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Wanna Know How Credit Cards are Made?

Wanna Know How Credit Cards are Made?

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This article was last updated Mar 05, 2012, but some terms and conditions may have changed or are no longer available. For the most accurate and up to date information please consult the terms and conditions found on the issuer website.

It's a simple question with a big answer – how in the world does that little piece of plastic you carry in your wallet do what it does? After all, it needs to store your information and transfer that information in a second to any merchant's system where you make a purchase. The process is quite interesting, in fact, for anyone that is a geeky science lover.

2.1 Billion Credit Cards and Counting

One fact shows that it is estimated that 2.1 billion credit cards are in circulation toady in the US alone. Those cards, all added together, would equal about 2.7 million pounds since each piece of plastic weighs a fifth of an ounce.

The process of making a credit card starts in a design center where the actual look and color scheme are determined. As you can imagine, marketing goes into that process, but so does security. In fact, while learning about how credit cards are made, I found numerous instances in which the actual process is somewhat of a secret – there is too much at risk here for too many people to know the actual process of creating a card's magnetic strip.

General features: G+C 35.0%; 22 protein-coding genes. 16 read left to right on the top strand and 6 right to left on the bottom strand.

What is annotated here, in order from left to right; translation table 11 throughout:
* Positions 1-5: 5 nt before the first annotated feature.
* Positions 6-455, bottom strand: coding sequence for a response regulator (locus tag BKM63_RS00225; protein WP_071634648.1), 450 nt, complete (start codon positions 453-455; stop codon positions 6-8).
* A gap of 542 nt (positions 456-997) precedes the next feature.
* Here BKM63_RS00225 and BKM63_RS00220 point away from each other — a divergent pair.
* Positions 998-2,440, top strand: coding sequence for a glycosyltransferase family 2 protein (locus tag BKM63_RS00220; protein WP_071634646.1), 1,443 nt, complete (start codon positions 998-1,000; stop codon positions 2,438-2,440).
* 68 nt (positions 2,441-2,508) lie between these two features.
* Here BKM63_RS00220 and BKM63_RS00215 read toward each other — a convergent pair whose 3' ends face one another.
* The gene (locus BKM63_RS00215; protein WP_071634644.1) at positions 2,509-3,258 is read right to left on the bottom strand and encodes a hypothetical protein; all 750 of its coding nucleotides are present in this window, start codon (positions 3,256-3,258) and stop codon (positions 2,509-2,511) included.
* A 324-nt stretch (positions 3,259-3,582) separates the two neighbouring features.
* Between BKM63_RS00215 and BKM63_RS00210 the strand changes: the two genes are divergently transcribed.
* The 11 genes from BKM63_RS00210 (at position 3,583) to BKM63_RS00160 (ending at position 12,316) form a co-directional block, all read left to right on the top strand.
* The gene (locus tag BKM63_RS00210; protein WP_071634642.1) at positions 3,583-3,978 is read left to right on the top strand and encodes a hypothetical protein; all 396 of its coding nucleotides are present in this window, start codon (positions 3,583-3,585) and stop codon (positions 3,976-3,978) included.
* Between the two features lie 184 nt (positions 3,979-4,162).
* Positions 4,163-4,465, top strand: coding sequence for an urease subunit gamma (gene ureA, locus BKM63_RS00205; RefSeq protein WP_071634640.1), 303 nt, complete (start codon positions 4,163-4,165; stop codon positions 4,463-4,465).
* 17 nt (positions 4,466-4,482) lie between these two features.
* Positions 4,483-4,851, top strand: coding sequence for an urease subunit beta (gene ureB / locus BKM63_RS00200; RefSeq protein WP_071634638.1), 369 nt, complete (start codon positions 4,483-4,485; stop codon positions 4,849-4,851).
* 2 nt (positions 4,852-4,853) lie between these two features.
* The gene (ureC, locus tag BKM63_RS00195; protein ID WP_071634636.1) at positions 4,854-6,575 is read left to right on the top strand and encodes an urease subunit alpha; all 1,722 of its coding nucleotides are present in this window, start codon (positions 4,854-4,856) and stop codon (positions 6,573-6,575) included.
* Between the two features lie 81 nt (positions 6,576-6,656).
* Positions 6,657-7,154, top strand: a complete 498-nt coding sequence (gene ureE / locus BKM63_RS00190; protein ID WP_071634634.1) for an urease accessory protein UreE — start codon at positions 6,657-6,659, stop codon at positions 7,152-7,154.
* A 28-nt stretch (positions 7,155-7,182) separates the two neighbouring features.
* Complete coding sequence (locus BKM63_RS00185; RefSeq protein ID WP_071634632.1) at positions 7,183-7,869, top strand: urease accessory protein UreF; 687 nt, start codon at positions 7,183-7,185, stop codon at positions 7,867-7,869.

Outside of that little secret, the nuts and bolts of how a credit card is made can be found in the step by step process below.

  • After the design phase, the first step is the mixing of the plastic compound and molding. PVCA material is melted down to create a huge sheet of plastic. This process is called lamination. The center of the card contains a resin that's mixed with various dyes. It is also mixed with various types of plastics to give it that durable, but flexible feel.
  • Various colors are added to the sheets to give them their characteristic look. As you can imagine, each card has the same detailing at this point, based on which company the card will eventually go to.
  • The printing process allows for any text or graphics to be added to the card at this time. This is done using silk screening.
  • The magnetic strip, one of the most important parts of the entire card, is then put into place. This is done using a hot stamping process. There is no way to remove the strip without damaging the card.
  • Lamination is then done to add additional layers of protecting film to work as a shielding to the card. This process adds more strength, too.
  • Finally, with a huge sheet of plastic cards (about 63 per sheet), the next process is the embossing and cutting. The embossing allows for your credit card number and other identifying information to be added to the card. Massive machines do all of the work in seconds, and, when complete, there is a stack of plastic cards that look a lot like a deck of cards.

The process of making credit cards is finalized after quality checks are performed. They are then shipped off to the appropriate companies or they are sent right to customers.  Easy peezy lemon squeezy.

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